Three Essential Parenting Sleep Tips

Understanding sleep for children can ensure you get the most out of your kid.

Posted Oct 21, 2014

Even when science points to clear outcomes, we often have a hard time embracing recommendations when they run counter to our expectations. Parenting small children is one of the most intense periods of many people's lives, and there is no shortage of experts who have ideas about what is best for other people's children. Some of this advice is rooted in science, but much of it -- especially when it comes to sleep -- is based solely on ideas that sound scientific, but really aren't. That all being said, here are three tips for parenting when it comes to sleep that are well founded and might lead to better moods all around.

1) Expose kids to daylight to change their sleep schedules. This is especially important straight out of the womb, when infants' sleep schedules are usually the opposite of their parents. When children wake up, make sure they get outside for a few minutes so they're exposed to daylight rather than the dimmer indoor lighting in the house. It can take a while for a child's circadian clock to change -- the generally accepted rule is that a circadian clock can change about an hour each day -- so you need to be patient and deliberate. It also helps to time meals according to the schedule you want your kid to adjust to, since meals also shape the circadian clock. And this all holds true for kids throughout their aging: if kids need to adopt a particular schedule, daylight and timed meals can make a big difference. If the sun is unavailable due to very early school schedules (see #3 below), you can invest in a light therapy box that will provide sufficient light to adjust a circadian rhythm.

2) Don't do anything to increase sleep-related anxiety. Children are susceptible to the same fears that adults are, and if someone repeatedly has difficulty falling asleep, sleep-onset insomnia is a likely outcome. This means that a kid can develop difficulties falling asleep because they associate sleeping with bad feelings. Many schools of thought for parents still stress scheduling sleep and forcing children to sleep by themselves (the ‘cry it out’ method). But if these conditions lead to an infant or toddler having a hard time sleeping, it can also lead to a child having real difficulties associated with sleep -- like insomnia, but also nightmares and bed wetting. Co-sleeping -- putting a crib or bed into the parents' bedroom -- is one solution, since children often feel much more comfortable sleeping around other people; bedsharing is another possibility, if you're willing to share a bed with an infant. A couple years of bedsharing with a small child may ultimately lead to less co-sleeping or bedsharing with an older child, so it may be a wise investment.

3) Let kids sleep as much as they need -- unless they need to wake up for something specific, like school. It is well proven at this point that sleep needs go up during adolescence, leading to a shortage of sleep for many children during the school year. Teens have a hard time going to bed before 11 PM or so due to changes in circadian timing, and then have to wake up early for school. With an average 9-10 hour nightly sleep need, this often means that students are constantly shorted sleep, leading to learning impairments and behavioral difficulties. On the weekends and during vacation, the best thing parents can do is let kids sleep as much as they need to. Don't force them to go to bed at set times and let them wake up when they're ready. On weekends during the school year, they'll often be catching up on lost sleep from the week before, and during vacation it's letting them sleep as they need to. Maybe turn it into a science project, and ask them to keep a sleep journal -- that way you and they will know exactly what their sleep needs are and how they might be better accommodated during the school year.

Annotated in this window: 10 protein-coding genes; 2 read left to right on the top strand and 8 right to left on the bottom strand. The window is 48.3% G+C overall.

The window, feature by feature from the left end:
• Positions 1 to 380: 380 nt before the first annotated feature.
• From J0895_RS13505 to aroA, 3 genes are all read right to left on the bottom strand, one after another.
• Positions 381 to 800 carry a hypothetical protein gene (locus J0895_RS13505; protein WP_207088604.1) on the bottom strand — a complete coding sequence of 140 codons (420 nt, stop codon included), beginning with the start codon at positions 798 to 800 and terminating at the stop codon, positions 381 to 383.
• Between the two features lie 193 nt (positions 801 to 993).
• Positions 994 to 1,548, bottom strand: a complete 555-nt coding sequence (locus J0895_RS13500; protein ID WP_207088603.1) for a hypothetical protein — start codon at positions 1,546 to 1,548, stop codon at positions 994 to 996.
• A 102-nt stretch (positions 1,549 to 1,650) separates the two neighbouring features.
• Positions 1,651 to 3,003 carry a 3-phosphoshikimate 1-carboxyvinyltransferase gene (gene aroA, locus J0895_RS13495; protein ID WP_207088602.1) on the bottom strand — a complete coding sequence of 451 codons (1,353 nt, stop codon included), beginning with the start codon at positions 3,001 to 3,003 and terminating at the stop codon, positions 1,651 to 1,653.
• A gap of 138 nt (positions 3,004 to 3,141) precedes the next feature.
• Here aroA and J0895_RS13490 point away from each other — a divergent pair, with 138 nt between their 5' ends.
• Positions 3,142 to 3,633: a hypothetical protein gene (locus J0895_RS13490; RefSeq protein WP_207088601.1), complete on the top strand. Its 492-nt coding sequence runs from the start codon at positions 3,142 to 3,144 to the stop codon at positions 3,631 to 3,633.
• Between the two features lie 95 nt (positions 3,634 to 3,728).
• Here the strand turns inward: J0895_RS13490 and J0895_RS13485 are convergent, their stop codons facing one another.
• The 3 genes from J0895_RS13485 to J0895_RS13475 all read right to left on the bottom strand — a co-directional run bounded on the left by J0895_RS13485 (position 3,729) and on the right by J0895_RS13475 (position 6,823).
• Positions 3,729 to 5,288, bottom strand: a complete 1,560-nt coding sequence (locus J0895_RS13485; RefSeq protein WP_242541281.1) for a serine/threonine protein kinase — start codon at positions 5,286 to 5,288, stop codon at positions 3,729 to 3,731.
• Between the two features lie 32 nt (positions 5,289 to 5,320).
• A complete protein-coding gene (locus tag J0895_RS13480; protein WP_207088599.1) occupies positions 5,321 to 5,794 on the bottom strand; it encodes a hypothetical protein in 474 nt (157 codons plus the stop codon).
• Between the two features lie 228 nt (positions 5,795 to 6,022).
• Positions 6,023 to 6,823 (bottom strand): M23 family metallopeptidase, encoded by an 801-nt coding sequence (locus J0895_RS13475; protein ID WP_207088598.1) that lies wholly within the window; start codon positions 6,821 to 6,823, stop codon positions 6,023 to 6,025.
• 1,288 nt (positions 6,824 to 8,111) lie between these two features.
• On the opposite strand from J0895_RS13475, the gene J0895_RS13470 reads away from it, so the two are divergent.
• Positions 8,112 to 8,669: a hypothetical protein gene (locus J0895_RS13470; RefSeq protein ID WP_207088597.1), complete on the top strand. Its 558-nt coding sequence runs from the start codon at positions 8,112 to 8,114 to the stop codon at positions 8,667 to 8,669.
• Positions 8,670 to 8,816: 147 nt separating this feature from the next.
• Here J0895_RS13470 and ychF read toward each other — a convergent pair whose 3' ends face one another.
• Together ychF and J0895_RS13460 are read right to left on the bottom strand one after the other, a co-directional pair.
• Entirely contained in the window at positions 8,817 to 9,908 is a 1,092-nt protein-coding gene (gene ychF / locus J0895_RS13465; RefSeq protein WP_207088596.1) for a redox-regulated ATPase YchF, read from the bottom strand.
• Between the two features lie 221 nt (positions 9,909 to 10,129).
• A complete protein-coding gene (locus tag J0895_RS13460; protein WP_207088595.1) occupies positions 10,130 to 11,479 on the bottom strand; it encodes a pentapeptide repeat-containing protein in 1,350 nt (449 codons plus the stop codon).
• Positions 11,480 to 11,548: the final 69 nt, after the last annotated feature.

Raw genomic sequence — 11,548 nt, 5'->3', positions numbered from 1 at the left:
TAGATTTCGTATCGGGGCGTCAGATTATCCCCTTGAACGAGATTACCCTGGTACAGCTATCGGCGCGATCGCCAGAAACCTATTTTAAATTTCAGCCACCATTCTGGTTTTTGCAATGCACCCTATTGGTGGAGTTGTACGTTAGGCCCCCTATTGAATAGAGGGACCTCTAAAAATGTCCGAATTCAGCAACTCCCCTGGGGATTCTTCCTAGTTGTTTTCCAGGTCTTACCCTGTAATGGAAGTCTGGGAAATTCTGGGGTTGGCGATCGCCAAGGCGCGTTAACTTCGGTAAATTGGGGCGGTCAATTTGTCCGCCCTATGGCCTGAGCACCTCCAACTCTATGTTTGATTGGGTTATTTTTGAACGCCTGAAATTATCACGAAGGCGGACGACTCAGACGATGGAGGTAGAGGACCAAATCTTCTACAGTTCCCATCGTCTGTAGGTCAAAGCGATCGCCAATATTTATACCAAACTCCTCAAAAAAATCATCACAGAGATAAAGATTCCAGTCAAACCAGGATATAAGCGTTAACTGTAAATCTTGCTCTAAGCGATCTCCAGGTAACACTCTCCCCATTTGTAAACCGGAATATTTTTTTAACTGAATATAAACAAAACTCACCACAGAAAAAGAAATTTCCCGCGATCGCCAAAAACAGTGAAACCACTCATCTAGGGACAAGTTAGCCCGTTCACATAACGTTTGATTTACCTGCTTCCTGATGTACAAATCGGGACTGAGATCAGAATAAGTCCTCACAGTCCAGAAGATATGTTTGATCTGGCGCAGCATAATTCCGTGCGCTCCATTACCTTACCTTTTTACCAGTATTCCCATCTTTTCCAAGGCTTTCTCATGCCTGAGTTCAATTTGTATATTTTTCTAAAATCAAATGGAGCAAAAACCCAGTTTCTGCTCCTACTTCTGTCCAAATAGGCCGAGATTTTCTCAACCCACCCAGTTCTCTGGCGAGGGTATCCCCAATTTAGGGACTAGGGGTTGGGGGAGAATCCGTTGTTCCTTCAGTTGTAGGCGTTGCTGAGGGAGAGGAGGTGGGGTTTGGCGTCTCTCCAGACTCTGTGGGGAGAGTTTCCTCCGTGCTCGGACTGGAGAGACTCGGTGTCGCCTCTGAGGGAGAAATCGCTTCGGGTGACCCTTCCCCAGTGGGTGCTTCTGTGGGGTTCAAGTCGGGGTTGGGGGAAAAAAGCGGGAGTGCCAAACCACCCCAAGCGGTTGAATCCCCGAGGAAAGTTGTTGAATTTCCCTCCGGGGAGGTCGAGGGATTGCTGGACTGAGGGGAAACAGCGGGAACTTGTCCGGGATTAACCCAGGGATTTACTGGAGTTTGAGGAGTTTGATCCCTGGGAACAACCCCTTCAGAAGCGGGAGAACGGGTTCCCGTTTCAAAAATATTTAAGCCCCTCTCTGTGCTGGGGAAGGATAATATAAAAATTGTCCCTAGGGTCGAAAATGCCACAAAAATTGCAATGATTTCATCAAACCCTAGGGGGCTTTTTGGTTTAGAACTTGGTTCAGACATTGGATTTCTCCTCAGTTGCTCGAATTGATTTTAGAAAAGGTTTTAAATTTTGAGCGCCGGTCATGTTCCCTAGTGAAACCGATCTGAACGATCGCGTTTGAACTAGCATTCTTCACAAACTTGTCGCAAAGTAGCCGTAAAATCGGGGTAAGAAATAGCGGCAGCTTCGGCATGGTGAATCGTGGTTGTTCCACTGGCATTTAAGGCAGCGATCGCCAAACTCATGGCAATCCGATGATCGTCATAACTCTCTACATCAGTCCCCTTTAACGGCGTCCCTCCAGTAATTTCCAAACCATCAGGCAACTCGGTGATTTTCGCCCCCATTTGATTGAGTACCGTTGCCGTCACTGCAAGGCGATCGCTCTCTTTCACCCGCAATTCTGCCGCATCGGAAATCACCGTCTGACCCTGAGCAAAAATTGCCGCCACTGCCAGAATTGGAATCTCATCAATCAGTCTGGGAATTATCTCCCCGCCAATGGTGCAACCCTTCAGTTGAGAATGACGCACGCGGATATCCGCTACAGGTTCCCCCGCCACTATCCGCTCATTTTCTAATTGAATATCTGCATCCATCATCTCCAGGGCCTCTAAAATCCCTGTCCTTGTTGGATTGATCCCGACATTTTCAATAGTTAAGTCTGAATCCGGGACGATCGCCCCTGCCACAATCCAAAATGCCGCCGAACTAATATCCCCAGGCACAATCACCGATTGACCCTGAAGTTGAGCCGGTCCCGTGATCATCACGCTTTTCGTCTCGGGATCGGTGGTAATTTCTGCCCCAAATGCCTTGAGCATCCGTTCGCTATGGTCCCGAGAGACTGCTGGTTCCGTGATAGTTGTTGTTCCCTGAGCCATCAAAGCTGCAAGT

It's also important to remember that humans haven't evolved to be consolidated sleepers, and that up until recently (like the 1840s), and still in many parts of the world, people sleep in unconsolidated ways. Even though an average of 7-9 hours of sleep in every 24-hour period is common, how this is arranged can vary quite a bit, including nighttime periods of wakefulness and extensive naps during the day. If kids aren't sleeping through the night, or if they're napping throughout childhood, that's not a health problem. In fact, it's just the opposite: kids should be getting as much sleep as they can and feel that they need to; if a kid is sleepy, just let him or her sleep. But also keep in mind that sleep needs vary throughout the lifecourse, so what works during one phase of life might not during another, so it's important to stay vigilant about sleep and what works for your kids and your whole family.

It can be a real challenge to overcome one's ideas about what's best for children, especially when parent's schedules and sleep needs conflict with what's best for young sleepers. But like so much of parenting, an investment in the short term can pay off in the long term -- for parents and children.

About the Author

Matthew Wolf-Meyer, Ph.D.

Matthew J. Wolf-Meyer, Ph.D., is a cultural anthropologist and historian of science and medicine at the University of California, Santa Cruz.

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